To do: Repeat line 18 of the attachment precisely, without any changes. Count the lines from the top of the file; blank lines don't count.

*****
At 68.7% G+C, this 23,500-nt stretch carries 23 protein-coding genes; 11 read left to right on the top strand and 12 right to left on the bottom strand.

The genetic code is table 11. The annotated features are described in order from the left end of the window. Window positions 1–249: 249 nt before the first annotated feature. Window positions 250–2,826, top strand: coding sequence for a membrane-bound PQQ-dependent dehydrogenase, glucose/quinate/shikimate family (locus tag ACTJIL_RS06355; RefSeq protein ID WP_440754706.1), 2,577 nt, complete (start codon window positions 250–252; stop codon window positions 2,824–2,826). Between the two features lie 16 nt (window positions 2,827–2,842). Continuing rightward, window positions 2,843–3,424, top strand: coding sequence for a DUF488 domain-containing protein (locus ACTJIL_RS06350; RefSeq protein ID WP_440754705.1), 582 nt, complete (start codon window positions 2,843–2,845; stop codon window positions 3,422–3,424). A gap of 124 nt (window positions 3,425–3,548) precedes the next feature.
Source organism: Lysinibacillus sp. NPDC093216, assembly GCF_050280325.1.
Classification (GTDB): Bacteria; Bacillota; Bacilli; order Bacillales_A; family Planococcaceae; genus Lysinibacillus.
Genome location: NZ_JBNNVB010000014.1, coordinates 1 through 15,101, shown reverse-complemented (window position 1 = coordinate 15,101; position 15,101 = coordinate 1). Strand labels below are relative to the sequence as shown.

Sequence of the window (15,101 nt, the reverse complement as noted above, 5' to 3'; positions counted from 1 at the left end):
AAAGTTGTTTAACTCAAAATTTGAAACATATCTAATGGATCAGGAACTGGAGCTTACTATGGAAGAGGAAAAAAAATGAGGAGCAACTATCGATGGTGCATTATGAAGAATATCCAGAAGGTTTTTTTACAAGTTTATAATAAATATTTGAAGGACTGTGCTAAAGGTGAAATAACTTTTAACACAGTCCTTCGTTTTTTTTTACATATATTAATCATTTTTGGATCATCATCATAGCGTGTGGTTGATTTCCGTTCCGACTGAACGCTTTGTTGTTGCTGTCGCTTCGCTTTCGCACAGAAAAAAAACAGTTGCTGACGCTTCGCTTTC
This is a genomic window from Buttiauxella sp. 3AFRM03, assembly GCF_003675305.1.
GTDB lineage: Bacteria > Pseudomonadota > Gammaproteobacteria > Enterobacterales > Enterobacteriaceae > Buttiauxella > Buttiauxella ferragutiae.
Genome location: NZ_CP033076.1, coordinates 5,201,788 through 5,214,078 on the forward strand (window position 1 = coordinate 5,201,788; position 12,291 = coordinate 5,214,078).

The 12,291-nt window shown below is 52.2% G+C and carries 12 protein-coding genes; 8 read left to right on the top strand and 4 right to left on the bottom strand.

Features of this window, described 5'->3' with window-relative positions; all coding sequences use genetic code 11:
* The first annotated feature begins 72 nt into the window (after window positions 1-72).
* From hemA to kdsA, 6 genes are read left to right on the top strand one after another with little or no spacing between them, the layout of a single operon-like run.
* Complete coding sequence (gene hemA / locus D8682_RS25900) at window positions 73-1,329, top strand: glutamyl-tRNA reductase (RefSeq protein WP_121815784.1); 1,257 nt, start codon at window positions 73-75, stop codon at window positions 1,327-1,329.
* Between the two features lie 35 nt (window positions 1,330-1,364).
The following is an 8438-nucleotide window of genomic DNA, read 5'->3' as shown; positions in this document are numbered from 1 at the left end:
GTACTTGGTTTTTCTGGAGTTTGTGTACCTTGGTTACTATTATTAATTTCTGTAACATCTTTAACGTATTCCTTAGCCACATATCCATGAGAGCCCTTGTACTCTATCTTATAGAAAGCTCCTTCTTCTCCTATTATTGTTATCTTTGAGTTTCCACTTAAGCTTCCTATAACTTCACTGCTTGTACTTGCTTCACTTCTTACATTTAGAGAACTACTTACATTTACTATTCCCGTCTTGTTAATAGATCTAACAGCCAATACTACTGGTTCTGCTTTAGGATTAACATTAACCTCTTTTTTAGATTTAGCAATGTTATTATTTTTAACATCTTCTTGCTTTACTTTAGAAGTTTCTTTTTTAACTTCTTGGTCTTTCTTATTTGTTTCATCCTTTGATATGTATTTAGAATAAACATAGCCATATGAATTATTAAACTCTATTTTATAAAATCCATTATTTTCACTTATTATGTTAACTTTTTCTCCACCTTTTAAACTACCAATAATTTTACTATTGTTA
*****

GTACTTGGTTTTTCTGGAGTTTGTGTACCTTGGTTACTATTATTAATTTCTGTAACATCTTTAACGTATTCCTTAGCCACATATCCATGAGAGCCCTTGTACTCTATCTTATAGAAAGCTCCTTCTTCTCCTATTATTGTTATCTTTGAGTTTCCACTTAAGCTTCCTATAACTTCACTGCTTGTACTTGCTTCACTTCTTACATTTAGAGAACTACTTACATTTACTATTCCCGTCTTGTTAATAGATCTAACAGCCAATACTACTGGTTCTGCTTTAGGATTAACATTAACCTCTTTTTTAGATTTAGCAATGTTATTATTTTTAACATCTTCTTGCTTTACTTTAGAAGTTTCTTTTTTAACTTCTTGGTCTTTCTTATTTGTTTCATCCTTTGATATGTATTTAGAATAAACATAGCCATATGAATTATTAAACTCTATTTTATAAAATCCATTATTTTCACTTATTATGTTAACTTTTTCTCCACCTTTTAAACTACCAATAATTTTACTATTGTTA